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Wednesday, 21 October 2015

"Do as I do: trust in God and yourself."

I don't know much about the politics of the '60s, or '70s... even, admittedly of the '80s, (when I had an obligation to pay attention. Mea culpa.) Himself is a current events, history and politics junkie, on the other hand.

We were watching someone, politician or would-be politician, say something horrible and ugly on the news, and bemoaning the polarization of current political discourse in the country, and he said something to the effect that it didn't use to be like this, and he mused about pinpointing the change to a particular event or person.

As I said, I don't know much about it, but it occurred to me that from what little I did pay attention to, it seems to me that when I was young and when I was younger, there could be open disagreement between people of good will on the subject of fiscal philosophy.
There was discordance on the best way to keep our nation safe, and therefore war.

But other than lingering institutional and codified racism, (and that is no small sin against morality,) there was consensus on matters of simple decency.

One did not fornicate in the governor's mansion, one did not mock the elderly while cheating them of their life savings, one did not proudly murder the baby in the womb, one did not brag about acquiring a trophy to replace the older model spouse one was dumping, one did not smirk about or bashfully admit to paying prostitutes, one did not present filth as art in serious venues.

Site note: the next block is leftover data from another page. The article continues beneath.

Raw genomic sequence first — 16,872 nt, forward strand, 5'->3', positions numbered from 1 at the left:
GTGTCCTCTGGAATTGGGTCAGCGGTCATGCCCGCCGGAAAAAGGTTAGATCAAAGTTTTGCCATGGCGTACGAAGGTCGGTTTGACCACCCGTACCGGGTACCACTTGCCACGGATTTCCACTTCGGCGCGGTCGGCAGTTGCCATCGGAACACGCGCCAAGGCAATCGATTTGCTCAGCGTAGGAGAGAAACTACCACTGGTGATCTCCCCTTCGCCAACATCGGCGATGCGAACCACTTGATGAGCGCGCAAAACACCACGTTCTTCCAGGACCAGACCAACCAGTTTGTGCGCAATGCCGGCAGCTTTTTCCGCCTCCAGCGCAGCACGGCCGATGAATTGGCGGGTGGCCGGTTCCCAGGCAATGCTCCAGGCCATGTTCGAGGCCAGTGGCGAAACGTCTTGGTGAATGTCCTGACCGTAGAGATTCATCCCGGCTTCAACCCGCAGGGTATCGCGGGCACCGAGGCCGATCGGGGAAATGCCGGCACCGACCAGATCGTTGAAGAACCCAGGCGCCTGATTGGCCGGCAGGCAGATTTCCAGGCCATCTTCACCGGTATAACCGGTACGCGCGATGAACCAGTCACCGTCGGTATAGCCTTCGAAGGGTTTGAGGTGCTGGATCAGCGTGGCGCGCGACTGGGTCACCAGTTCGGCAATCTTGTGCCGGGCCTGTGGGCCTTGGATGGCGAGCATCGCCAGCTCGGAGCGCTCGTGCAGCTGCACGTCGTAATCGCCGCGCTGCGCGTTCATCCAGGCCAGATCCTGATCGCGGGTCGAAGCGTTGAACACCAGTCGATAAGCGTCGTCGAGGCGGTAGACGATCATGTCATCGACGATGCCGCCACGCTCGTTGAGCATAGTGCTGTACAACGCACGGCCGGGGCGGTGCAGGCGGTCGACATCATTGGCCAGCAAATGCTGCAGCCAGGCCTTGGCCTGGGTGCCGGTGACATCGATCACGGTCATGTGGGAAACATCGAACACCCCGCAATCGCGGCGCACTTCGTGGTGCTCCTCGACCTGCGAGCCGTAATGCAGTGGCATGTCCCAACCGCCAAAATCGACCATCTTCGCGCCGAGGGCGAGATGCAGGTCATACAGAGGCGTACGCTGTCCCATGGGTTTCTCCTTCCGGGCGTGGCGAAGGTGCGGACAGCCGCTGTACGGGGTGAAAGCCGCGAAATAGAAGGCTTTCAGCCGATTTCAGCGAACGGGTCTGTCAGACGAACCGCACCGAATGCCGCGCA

Oh, people did these things, they got away with doing them, and probably profited from them.
But they had the decency, frankly, to be hypocrites, and at least try to keep them on the down-low.

There were, across religious denominations and political parties and ethnic groups, some small areas of consensus.
There are still people who hold to these standards, but one has very little faith that even ones friends and colleagues share them.
And I think that is the factionalism at the root of the incivility of modern politics and intellectual discourse.

I like to quote her, but Jane Eyre's moral strength would make her a laughing stock were there to be a faithful adaptation of Bronte's work for popular consumption, wouldn't it?
What used to be called "common" decency is high comedy now.
I will keep the law given by God; sanctioned by man. I will hold to the principles received by me when I was sane, and not mad—as I am now. Laws and principles are not for the times when there is no temptation: they are for such moments as this, when body and soul rise in mutiny against their rigour; stringent are they; inviolate they shall be. If at my individual convenience I might break them, what would be their worth? They have a worth—so I have always believed; and if I cannot believe it now, it is because I am insane—quite insane: with my veins running fire, and my heart beating faster than I can count its throbs. Preconceived opinions, foregone determinations, are all I have at this hour to stand by: there I plant my foot.  
 And in answer to a "Catholic" magazine which had inquired, as if chastity were some Sisyphean task, What should a gay Catholic do? I had imagined her answering,
Do as I do: trust in God and yourself. Believe in heaven... I advise you to live sinless, and I wish you to die tranquil.... We were born to strive and endure -- you as well as I.
O the times, O the mores... I am feeling old.

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